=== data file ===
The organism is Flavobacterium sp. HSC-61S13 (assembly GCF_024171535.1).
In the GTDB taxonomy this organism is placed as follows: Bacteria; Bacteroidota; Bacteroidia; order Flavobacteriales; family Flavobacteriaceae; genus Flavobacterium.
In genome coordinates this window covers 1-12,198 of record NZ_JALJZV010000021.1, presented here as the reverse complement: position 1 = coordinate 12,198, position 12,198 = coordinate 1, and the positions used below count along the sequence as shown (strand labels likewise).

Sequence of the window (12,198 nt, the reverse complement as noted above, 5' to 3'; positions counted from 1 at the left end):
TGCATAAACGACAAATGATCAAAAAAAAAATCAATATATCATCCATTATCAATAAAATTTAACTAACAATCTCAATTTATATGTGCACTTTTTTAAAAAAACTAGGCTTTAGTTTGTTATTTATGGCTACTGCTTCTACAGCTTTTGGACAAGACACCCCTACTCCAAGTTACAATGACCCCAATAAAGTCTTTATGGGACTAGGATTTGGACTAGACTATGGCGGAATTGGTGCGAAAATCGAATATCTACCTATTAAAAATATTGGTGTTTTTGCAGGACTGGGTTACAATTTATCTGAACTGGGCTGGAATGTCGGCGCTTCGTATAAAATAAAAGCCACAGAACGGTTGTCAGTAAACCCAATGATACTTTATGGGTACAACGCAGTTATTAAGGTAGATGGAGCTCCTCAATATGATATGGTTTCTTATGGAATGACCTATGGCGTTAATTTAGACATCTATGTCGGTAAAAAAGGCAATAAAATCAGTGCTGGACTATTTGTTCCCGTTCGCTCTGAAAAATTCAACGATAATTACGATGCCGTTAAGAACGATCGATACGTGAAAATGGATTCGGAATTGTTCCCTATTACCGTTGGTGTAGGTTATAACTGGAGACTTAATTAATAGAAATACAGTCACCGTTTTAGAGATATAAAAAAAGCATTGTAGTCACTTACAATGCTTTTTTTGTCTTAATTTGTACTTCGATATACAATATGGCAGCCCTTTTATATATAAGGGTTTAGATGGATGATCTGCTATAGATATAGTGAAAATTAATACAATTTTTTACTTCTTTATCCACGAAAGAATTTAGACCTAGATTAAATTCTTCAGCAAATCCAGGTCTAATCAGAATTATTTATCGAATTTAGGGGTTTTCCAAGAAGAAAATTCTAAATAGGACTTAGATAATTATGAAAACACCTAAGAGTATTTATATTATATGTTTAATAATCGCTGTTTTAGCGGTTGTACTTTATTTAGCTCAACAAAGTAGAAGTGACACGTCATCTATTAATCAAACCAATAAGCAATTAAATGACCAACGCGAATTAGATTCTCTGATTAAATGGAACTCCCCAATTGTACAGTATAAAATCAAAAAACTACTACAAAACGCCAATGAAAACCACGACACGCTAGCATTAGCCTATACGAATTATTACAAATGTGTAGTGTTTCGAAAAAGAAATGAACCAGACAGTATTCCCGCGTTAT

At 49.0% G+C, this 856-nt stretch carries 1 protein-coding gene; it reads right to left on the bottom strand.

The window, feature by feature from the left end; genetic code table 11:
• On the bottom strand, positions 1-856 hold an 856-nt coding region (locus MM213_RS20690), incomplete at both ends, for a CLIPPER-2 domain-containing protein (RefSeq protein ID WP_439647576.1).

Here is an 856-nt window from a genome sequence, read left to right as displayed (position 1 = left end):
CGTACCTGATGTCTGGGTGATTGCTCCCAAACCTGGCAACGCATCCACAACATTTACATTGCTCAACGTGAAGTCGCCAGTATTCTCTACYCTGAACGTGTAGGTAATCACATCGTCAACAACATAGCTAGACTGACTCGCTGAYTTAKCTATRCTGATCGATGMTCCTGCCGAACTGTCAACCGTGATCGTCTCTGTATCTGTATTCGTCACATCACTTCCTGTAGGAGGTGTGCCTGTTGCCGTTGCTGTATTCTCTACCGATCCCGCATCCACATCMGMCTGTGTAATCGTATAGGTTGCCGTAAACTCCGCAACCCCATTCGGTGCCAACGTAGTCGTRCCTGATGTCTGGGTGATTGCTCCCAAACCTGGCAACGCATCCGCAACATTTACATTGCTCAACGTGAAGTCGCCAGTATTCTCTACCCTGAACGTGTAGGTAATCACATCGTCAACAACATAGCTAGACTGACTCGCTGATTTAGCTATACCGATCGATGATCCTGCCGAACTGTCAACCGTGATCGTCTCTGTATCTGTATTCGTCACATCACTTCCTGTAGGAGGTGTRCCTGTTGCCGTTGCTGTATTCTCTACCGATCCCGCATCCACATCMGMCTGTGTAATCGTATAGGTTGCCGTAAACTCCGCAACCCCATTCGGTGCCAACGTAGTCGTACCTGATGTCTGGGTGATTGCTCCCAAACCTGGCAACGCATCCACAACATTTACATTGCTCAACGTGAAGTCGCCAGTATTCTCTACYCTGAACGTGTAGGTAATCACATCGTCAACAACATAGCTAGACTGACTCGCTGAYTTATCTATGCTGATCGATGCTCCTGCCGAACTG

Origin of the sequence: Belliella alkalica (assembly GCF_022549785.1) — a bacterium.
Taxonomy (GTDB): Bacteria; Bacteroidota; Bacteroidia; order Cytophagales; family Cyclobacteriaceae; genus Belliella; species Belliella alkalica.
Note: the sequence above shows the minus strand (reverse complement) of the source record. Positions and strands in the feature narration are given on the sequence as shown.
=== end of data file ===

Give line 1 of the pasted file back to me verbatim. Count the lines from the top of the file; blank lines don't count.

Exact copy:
The organism is Flavobacterium sp. HSC-61S13 (assembly GCF_024171535.1).